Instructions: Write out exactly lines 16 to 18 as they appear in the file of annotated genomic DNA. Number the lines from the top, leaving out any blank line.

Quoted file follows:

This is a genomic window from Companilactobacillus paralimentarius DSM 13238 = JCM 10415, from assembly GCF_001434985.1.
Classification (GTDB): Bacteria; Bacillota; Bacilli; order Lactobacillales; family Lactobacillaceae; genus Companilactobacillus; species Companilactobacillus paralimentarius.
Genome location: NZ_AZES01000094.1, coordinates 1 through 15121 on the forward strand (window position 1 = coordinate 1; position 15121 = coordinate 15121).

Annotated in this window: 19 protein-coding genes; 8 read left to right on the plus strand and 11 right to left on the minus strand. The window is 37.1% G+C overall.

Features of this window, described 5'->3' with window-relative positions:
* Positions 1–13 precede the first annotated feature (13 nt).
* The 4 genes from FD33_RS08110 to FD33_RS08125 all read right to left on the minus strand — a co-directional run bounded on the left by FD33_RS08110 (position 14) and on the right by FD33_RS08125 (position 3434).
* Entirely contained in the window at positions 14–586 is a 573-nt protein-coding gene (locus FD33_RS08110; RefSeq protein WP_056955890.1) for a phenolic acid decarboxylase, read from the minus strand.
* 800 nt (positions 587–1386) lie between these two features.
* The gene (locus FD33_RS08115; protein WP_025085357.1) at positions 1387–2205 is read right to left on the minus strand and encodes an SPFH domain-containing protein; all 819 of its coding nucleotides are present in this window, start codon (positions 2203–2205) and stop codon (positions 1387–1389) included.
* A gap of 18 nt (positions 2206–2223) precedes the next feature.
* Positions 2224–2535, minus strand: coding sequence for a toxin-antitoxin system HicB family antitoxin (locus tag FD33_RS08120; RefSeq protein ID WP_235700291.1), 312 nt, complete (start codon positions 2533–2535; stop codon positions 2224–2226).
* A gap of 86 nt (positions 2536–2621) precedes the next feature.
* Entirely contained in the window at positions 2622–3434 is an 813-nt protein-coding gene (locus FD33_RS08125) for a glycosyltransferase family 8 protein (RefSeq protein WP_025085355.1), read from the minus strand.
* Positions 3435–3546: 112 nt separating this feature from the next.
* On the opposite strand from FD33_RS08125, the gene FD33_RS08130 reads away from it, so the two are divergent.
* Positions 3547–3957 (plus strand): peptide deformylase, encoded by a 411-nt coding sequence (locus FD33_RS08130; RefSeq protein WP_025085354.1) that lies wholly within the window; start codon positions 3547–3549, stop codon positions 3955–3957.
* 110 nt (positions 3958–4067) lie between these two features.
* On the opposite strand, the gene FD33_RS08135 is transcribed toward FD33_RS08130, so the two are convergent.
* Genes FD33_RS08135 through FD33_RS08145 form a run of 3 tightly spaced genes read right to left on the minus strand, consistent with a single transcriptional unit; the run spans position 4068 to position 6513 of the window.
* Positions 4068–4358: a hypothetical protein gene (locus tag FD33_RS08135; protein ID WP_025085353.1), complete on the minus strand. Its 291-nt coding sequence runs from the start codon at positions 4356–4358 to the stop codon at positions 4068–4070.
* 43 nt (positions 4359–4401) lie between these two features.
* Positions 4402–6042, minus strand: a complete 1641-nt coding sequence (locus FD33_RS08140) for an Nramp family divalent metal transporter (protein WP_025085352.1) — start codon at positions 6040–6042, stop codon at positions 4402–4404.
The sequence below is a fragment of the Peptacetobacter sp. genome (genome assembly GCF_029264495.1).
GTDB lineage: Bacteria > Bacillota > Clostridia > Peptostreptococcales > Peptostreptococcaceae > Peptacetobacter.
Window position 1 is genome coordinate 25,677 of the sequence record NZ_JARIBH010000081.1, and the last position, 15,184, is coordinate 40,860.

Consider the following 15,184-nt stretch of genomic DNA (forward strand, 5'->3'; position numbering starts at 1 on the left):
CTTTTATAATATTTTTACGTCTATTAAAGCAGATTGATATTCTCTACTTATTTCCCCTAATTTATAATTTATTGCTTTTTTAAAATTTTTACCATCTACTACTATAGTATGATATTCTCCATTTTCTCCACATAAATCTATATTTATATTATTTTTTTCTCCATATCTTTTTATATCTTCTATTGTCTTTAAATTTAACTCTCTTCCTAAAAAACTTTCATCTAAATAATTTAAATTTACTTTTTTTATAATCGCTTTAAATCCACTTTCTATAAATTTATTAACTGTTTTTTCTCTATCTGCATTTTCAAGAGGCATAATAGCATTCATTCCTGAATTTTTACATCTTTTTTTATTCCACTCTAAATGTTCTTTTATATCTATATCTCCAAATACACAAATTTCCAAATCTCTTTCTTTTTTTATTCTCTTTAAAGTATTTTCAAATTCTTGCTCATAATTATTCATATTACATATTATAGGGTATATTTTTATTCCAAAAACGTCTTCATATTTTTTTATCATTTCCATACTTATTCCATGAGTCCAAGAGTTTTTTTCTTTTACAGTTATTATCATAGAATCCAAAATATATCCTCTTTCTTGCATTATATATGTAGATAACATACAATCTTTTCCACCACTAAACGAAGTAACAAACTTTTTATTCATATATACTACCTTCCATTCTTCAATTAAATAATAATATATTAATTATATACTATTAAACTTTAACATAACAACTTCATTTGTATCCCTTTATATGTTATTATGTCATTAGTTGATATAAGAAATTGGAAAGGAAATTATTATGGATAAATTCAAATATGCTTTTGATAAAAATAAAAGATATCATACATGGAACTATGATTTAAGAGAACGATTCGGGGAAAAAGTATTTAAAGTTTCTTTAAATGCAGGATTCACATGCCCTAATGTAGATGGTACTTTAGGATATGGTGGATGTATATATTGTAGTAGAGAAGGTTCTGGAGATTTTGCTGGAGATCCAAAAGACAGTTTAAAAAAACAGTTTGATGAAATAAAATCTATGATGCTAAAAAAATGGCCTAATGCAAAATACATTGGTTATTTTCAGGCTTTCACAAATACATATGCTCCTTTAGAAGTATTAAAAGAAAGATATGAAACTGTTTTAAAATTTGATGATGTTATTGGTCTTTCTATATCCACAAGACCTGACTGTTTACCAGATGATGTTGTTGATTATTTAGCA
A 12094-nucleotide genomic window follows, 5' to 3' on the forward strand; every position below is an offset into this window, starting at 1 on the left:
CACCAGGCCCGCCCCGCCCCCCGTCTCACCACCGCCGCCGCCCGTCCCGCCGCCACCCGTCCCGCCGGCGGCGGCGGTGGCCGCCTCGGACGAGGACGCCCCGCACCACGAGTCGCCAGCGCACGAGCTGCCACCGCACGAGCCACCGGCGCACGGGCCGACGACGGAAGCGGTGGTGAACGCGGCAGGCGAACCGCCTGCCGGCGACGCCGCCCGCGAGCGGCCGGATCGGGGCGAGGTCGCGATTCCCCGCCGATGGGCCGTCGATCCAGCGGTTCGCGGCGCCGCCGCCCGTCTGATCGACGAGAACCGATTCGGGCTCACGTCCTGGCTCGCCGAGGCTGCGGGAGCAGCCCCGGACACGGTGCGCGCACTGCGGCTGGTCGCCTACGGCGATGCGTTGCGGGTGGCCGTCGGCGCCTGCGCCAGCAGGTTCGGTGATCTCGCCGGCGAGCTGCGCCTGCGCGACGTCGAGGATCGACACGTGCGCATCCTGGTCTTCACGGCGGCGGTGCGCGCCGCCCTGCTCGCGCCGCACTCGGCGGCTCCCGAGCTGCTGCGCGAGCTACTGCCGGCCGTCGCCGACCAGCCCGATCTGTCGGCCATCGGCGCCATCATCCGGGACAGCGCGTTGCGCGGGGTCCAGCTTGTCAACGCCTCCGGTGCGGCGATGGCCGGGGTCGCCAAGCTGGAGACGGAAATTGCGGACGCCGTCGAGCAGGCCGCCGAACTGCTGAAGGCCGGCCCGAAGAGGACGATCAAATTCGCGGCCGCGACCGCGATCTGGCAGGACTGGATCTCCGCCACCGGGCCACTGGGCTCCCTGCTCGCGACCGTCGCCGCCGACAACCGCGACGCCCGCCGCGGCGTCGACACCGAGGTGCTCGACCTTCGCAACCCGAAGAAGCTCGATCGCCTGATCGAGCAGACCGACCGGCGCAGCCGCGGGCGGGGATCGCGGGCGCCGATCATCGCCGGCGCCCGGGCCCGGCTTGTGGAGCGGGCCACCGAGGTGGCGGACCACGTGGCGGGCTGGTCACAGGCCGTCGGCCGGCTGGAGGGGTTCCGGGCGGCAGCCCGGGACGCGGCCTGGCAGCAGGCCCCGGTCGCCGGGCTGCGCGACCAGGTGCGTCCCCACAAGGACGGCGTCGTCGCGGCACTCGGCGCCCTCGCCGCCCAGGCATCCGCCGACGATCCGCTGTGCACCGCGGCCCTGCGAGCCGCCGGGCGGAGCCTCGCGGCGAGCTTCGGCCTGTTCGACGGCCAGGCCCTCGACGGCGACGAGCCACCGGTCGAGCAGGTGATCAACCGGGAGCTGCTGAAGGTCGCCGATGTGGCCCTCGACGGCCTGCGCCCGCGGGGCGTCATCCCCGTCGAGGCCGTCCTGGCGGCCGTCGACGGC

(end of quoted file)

* On the opposite strand from FD33_RS08125, the gene FD33_RS08130 reads away from it, so the two are divergent.
* Positions 3547–3957 (plus strand): peptide deformylase, encoded by a 411-nt coding sequence (locus FD33_RS08130; RefSeq protein WP_025085354.1) that lies wholly within the window; start codon positions 3547–3549, stop codon positions 3955–3957.
* 110 nt (positions 3958–4067) lie between these two features.